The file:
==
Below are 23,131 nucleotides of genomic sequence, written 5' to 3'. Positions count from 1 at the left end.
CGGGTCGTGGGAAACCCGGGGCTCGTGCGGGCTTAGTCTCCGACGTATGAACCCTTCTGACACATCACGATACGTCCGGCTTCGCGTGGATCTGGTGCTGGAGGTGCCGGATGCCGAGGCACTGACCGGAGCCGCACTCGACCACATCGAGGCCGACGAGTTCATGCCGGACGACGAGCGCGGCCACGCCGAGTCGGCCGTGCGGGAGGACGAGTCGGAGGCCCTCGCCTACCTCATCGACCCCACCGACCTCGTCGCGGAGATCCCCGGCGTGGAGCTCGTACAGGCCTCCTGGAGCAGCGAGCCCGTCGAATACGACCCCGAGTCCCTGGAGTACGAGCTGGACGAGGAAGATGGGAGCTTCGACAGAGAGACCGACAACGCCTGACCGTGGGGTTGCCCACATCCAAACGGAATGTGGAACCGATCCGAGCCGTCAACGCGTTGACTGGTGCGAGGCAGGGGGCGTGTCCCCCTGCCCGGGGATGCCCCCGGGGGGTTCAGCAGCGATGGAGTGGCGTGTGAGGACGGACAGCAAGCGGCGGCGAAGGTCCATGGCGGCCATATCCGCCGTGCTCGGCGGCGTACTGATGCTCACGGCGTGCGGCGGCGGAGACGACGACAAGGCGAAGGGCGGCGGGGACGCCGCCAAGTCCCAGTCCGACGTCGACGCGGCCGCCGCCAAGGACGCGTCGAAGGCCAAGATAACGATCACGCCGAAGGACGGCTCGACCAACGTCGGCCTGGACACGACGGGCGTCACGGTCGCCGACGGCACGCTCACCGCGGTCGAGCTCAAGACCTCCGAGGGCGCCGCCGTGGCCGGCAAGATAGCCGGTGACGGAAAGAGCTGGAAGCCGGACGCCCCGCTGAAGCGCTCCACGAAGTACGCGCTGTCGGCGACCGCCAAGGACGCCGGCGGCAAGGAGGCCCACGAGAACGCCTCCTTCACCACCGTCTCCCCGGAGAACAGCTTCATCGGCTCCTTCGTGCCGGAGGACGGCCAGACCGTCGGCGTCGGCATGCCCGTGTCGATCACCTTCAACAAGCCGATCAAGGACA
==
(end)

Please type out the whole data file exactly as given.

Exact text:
Below are 23,131 nucleotides of genomic sequence, written 5' to 3'. Positions count from 1 at the left end.
CGGGTCGTGGGAAACCCGGGGCTCGTGCGGGCTTAGTCTCCGACGTATGAACCCTTCTGACACATCACGATACGTCCGGCTTCGCGTGGATCTGGTGCTGGAGGTGCCGGATGCCGAGGCACTGACCGGAGCCGCACTCGACCACATCGAGGCCGACGAGTTCATGCCGGACGACGAGCGCGGCCACGCCGAGTCGGCCGTGCGGGAGGACGAGTCGGAGGCCCTCGCCTACCTCATCGACCCCACCGACCTCGTCGCGGAGATCCCCGGCGTGGAGCTCGTACAGGCCTCCTGGAGCAGCGAGCCCGTCGAATACGACCCCGAGTCCCTGGAGTACGAGCTGGACGAGGAAGATGGGAGCTTCGACAGAGAGACCGACAACGCCTGACCGTGGGGTTGCCCACATCCAAACGGAATGTGGAACCGATCCGAGCCGTCAACGCGTTGACTGGTGCGAGGCAGGGGGCGTGTCCCCCTGCCCGGGGATGCCCCCGGGGGGTTCAGCAGCGATGGAGTGGCGTGTGAGGACGGACAGCAAGCGGCGGCGAAGGTCCATGGCGGCCATATCCGCCGTGCTCGGCGGCGTACTGATGCTCACGGCGTGCGGCGGCGGAGACGACGACAAGGCGAAGGGCGGCGGGGACGCCGCCAAGTCCCAGTCCGACGTCGACGCGGCCGCCGCCAAGGACGCGTCGAAGGCCAAGATAACGATCACGCCGAAGGACGGCTCGACCAACGTCGGCCTGGACACGACGGGCGTCACGGTCGCCGACGGCACGCTCACCGCGGTCGAGCTCAAGACCTCCGAGGGCGCCGCCGTGGCCGGCAAGATAGCCGGTGACGGAAAGAGCTGGAAGCCGGACGCCCCGCTGAAGCGCTCCACGAAGTACGCGCTGTCGGCGACCGCCAAGGACGCCGGCGGCAAGGAGGCCCACGAGAACGCCTCCTTCACCACCGTCTCCCCGGAGAACAGCTTCATCGGCTCCTTCGTGCCGGAGGACGGCCAGACCGTCGGCGTCGGCATGCCCGTGTCGATCACCTTCAACAAGCCGATCAAGGACA